The School of Law Student Handbook states that, “Students should not be employed during the first-year of law school. Excessive employment during the second and third year is inadvisable; if undertaken employment should not exceed fifteen hours per week and must not exceed twenty hours per week during the second and third years of law school.” These references relate to the fall and spring semesters. It is important to focus on your coursework in the first year in order to establish a foundation for your upper division coursework. It is also important to get experience with legal employers, so you can identify the career path for which you are best suited. The law school will help you connect with employers through mentoring, pro bono, externships, and summer jobs. Your advisors and Career Services can help you understand when and how these connections take place. The University’s Financial Aid Office stands ready to help you determine how to finance your legal education. If you are admitted, reach out to the USC Financial Aid Office for advice as you are considering your law school choice.
To receive a Juris Doctor degree, a law student must attend a law school for six semesters, four of which must be completed in residence while taking at least 12 credit hours each semester.
90 hours are required for a Juris Doctor degree.
A student must register for a minimum of 12 hours, but no more than 16 hours per semester.
Required First Year Courses include:
Introduction to the Legal Profession
Legal Research, Analysis, and Writing I and II
Required Upper Level Courses for students entering Fall 2011 include:
Professional Skills Course (beginning with students graduating in December 2010)
A Perspective Course (to be chosen from a list of courses)
A Writing Requirement Course or Legal Research Project (30 page paper required)
Yes, we have a grade normalization policy in order to maintain relative parity in
grading among faculty, particularly among first year sections. Our grade normalization
For first year courses, the average grade in all classes shall fall within the range of 2.700 to 3.000.
For upper level courses, the average grade in classes of more than 25 students should fall within .25 points of the class mean of the enrolled students' GPA.
A= 4.0; B+=3.5; B=3.0; C+=2.5; C=2.0; D+=1.5; D=1.0; F=0
All degree seeking students are ranked at the end of each major semester. The class ranks are based on the collegiate cumulative GPA at that time. Fall class ranks, which will include summer grades, are made available by March 1. Spring class ranks are made available by August 1.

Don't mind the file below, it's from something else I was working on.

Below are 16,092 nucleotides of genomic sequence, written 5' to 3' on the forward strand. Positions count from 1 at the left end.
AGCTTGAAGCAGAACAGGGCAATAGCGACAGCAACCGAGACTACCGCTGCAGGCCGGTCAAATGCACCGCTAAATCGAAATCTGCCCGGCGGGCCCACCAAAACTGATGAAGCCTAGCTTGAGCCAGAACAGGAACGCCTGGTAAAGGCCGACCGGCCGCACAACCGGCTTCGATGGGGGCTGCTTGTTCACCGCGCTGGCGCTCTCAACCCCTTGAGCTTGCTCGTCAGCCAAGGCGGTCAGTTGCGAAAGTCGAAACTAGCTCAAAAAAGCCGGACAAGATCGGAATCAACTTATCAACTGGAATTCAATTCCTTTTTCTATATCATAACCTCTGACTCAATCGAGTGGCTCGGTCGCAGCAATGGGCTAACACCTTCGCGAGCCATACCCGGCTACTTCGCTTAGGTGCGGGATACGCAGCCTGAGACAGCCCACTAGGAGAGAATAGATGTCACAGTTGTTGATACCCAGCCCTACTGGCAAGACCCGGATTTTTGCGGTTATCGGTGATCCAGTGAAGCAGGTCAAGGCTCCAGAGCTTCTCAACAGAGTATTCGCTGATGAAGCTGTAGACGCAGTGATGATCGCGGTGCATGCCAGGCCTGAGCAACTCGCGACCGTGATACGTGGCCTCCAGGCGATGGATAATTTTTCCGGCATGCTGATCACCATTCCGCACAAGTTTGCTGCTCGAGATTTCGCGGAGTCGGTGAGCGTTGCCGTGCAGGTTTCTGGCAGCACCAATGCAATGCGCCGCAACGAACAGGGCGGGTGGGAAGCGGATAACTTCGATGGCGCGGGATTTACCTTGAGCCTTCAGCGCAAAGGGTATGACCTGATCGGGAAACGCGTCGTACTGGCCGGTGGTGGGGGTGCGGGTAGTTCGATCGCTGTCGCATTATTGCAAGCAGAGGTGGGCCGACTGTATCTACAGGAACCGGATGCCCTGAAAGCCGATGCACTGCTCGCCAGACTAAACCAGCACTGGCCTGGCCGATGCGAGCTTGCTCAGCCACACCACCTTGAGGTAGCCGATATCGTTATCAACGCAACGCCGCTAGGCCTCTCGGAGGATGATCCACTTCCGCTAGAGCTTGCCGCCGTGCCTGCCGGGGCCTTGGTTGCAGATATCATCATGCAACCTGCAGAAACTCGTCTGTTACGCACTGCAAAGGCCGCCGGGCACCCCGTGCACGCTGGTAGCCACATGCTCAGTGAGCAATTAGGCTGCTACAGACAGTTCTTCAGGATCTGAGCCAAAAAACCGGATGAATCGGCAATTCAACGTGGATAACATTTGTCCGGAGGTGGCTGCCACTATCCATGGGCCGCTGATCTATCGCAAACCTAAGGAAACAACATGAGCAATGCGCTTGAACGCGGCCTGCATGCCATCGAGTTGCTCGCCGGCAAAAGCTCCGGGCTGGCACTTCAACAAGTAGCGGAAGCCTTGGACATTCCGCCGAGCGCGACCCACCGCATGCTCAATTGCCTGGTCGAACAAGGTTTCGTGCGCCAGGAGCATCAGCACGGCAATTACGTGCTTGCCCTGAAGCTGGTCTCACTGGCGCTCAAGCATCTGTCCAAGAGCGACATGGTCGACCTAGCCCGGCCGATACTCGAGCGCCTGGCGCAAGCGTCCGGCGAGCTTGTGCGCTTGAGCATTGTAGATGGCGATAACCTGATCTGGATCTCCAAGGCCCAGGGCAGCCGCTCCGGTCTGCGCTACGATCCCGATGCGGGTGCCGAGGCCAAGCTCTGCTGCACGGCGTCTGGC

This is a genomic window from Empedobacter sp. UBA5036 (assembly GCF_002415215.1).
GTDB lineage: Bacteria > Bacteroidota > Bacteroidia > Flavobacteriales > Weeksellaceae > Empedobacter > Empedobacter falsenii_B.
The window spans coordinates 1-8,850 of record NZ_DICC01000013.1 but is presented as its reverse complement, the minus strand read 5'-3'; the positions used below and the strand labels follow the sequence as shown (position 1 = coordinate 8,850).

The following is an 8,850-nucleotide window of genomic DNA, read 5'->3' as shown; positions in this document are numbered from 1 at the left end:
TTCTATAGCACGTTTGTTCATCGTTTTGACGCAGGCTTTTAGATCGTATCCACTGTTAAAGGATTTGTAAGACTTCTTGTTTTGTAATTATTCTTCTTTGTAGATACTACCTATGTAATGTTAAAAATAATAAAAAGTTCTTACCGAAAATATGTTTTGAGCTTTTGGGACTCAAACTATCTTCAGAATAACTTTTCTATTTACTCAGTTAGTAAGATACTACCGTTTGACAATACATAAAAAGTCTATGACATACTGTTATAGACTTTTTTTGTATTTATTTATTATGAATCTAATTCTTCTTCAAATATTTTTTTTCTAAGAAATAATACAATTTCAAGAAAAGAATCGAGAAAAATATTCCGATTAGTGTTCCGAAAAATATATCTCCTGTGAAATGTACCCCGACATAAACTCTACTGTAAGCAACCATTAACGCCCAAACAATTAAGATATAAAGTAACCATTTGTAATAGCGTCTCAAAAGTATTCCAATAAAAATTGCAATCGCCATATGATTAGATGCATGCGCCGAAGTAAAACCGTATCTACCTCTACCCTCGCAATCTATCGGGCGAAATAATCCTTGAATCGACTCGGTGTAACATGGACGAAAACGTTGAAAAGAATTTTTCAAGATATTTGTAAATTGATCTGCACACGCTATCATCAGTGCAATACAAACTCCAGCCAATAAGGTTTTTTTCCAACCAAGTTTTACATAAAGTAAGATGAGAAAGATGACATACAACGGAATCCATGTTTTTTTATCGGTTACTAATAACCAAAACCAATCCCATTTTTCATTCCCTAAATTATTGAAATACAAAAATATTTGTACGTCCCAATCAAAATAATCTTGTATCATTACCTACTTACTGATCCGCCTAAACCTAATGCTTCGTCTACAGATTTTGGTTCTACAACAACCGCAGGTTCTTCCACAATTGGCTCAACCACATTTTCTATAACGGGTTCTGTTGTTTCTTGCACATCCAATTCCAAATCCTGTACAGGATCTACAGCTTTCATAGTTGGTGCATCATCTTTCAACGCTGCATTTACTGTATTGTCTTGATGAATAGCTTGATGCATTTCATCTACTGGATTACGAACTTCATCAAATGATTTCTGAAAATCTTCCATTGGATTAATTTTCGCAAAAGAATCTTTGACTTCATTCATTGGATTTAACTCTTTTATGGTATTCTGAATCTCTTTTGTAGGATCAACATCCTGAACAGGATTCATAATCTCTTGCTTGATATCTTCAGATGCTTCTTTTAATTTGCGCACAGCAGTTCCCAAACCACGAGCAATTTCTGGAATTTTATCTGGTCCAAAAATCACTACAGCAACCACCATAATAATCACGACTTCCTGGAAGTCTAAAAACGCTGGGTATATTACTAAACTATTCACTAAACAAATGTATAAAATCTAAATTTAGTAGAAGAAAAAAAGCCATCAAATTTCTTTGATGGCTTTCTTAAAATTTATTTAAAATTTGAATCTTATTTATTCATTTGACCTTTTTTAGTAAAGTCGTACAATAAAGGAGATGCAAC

An applicant who applied in the prior admissions season must submit a new application form and application fee. If you had not finished your bachelor's degree when you applied previously, you also must submit a new LSAC/CAS report that includes all work toward the undergraduate degree. We strongly recommend that you update your resume and personal statement.
An applicant who is reapplying after more than one year must submit all required materials, as we only retain application files for one year.
Wait Listed Candidates
Data from past years guide us in determining how many offers we expect to make to fill our entering class of 200-210 students. But in some years, more admitted candidates than expected accept offers of admission to the University of South Carolina School of Law; in other years, fewer do so. Or, admitted candidates make initial confirmation deposits to more than one school, or change their enrollment plans and withdraw during the summer, creating places in the class.
The waiting list is a status in a candidate's file rather than an enumerated list. Admitted candidates will withdraw as they commit to other schools, and we will periodically notify candidates if it appears unlikely we will be able to offer them admission. There is no typical number accepted from the waiting list; it has varied from a few to 10 percent or more of the entering class.
We may be able to make offers to some candidates in early April, after the April 1 deposit deadline has passed. We depend upon admitted candidates to notify us of their intentions, so we cannot predict when vacancies may occur. We will retain candidates on the waiting list from April through July. If you have not heard from us, you are still on the waiting list. Feel free to call the Admissions Office at any time to ask for an update on our admission process. Because of the pre-enrollment steps candidates must take, we will try to make offers by late July.
Yes. Students may transfer from another ABA accredited law school to the University of South Carolina School of Law.
Most first year courses will transfer if a grade of "C" or better is earned. An official determination is made after the law school transcript is reviewed by the Law Registrar.
No more than 30 credit hours may transfer.
The cumulative GPA is converted, if necessary, to USC's 4.0 scale. Numerical grades are converted to letter grades. A collegiate cumulative GPA is calculated based on the transfer GPA and GPA of courses taken at USC.
Transfer students meet with the law registrar in late July/first of August to register.
Transfer students receive a class rank after one year of attendance at USC.